Bike Enduro, Motoring News, road safety

What will zero alcohol do to you?

JOHANNESBURG, South Africa – Have you considered the implications of a ZERO level of alcohol in your system while driving? Will this proposed change affect you?

South African road safety and training organisation Masterdrive has some comments – as indeed does Carman’s Corner…

“Driving a vehicle,” Masterdrive says, “mplies the acceptance of a number of risks. Careful drivers are always aware of those risks and never allow them to reach critical level; alcohol, however, alters a driver’s subjective assessment of those risks and the result can be more-reckless driving.”


Irrespective of volume of alcohol consumed, the maximum legal concentration of alcohol (0.05mg/100ml of blood in South Africa) in the body is reached:

  • After half-an-hour, if consumed on an empty stomach.

  • After an hour if drunk during a meal.

On the other hand, it takes the body a long time to eliminate alcohol – at least an hour for a beer.

“What we commonly refer to as a ‘hangover’,” Masterdrive says, “is in reality being still inebriated.”

Alcohol abuse also has short- and long-term neurological and psychiatric consequences that can endanger road safety.


Certain drugs interact negatively with alcohol; some combinations can reduce alertness. When consuming drugs, legal or illegal, with alcohol the effect of the latter intensifies. This mixture can trigger mental dysfunctions that are extremely dangerous for road users.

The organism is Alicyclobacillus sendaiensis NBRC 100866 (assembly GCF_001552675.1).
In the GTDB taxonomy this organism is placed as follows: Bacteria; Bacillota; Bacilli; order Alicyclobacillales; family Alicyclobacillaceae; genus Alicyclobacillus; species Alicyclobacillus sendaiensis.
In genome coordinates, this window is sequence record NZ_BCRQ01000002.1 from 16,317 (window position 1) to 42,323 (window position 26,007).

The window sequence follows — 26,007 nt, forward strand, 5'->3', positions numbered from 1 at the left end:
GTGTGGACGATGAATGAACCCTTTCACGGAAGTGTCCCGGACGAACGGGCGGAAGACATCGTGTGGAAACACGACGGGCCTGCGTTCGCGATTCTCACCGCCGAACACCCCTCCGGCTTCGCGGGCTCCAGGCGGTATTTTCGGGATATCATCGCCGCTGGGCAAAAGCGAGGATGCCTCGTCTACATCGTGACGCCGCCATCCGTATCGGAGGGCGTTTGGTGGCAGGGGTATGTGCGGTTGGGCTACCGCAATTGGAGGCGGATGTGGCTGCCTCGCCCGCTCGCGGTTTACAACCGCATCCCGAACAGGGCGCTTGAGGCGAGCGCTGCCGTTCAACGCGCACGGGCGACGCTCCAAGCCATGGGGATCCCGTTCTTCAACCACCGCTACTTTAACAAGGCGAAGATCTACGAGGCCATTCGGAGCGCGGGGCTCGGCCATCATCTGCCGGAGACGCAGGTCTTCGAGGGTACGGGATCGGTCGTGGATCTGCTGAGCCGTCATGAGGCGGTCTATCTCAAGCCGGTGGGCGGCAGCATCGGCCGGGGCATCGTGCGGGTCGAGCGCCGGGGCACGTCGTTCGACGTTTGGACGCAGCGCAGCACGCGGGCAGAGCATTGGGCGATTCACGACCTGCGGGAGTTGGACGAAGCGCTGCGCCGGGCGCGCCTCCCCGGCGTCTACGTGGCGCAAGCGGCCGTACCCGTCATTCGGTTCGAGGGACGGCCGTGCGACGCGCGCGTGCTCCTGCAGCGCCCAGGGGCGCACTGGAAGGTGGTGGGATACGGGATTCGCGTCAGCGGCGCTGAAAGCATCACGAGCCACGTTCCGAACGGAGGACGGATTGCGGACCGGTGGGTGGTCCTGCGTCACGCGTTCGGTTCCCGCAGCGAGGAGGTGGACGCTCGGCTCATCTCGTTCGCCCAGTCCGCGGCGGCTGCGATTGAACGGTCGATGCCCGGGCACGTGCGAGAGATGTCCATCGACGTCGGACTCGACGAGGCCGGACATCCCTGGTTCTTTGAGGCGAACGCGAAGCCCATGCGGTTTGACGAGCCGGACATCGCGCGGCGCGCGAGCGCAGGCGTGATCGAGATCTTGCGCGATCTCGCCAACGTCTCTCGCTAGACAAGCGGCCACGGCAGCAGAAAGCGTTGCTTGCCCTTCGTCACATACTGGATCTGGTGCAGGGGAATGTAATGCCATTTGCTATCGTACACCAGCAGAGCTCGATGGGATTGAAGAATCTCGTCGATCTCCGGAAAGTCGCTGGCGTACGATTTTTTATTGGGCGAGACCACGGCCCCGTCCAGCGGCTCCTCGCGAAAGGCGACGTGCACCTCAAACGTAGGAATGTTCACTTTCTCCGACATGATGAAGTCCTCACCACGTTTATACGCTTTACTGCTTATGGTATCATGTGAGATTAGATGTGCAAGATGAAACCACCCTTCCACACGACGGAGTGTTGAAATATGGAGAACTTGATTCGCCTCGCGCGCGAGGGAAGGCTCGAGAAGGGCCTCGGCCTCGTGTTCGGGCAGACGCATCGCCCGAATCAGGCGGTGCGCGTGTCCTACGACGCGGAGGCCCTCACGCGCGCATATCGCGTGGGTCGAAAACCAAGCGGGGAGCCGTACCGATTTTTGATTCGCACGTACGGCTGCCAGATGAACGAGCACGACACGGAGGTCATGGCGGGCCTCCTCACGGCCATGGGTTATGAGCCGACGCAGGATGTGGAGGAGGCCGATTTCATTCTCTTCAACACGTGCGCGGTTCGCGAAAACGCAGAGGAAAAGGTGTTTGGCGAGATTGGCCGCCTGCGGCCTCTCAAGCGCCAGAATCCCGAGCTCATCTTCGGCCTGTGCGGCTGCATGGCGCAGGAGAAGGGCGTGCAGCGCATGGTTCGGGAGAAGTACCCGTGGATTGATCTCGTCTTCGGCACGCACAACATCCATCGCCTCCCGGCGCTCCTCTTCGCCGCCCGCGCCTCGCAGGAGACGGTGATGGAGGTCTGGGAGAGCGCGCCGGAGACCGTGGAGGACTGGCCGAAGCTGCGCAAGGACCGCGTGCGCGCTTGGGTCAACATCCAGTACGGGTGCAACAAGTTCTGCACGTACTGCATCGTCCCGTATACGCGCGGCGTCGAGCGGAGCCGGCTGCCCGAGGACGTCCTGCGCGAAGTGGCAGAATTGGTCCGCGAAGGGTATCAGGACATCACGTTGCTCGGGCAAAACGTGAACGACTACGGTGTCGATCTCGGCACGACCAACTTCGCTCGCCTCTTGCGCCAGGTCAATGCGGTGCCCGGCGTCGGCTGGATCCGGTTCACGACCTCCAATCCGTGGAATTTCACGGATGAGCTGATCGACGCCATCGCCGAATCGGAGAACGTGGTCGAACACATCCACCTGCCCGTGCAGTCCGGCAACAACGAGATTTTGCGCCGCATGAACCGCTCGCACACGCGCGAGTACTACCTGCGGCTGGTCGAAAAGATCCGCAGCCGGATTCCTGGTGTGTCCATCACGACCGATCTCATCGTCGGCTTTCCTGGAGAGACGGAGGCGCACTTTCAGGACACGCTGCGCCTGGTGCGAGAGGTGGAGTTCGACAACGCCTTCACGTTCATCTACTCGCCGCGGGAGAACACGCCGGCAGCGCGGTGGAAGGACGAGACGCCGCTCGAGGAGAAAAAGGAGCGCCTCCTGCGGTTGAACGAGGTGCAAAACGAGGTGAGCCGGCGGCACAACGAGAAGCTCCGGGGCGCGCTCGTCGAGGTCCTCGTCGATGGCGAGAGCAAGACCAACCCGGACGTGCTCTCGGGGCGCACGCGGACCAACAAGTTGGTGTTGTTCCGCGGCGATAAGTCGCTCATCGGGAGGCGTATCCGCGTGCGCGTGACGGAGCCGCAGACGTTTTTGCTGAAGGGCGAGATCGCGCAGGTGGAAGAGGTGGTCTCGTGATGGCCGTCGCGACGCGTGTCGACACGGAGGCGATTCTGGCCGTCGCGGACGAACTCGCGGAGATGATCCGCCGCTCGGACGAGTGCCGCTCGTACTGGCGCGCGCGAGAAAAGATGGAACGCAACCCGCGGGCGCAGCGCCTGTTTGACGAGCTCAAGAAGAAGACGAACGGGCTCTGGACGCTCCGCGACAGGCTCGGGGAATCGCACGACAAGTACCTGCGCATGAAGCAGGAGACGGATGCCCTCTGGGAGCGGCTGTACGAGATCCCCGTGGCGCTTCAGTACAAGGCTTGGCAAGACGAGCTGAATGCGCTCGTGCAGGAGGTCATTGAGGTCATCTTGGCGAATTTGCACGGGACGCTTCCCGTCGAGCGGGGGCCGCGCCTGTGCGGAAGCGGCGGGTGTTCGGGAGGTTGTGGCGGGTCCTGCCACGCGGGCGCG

Physicians, Masterdrive suggests, should be educating and informing themselves about these pharmacological facts.

To put the risk into perspective, the internationally agreed estimate is reflected below. As a good corporate citizen it would be prudent not only to learn from this but also to share the information with friends, families and colleagues.

What Carman’s Corner says: For sure alcohol and driving do not mix, in any concentration, but to reduce the limit to zero will be breached by, say, medicines that include alcohol.

It is also possible for the testing equipment carried by police can be in accurate. See this case from Port Elizabeth.

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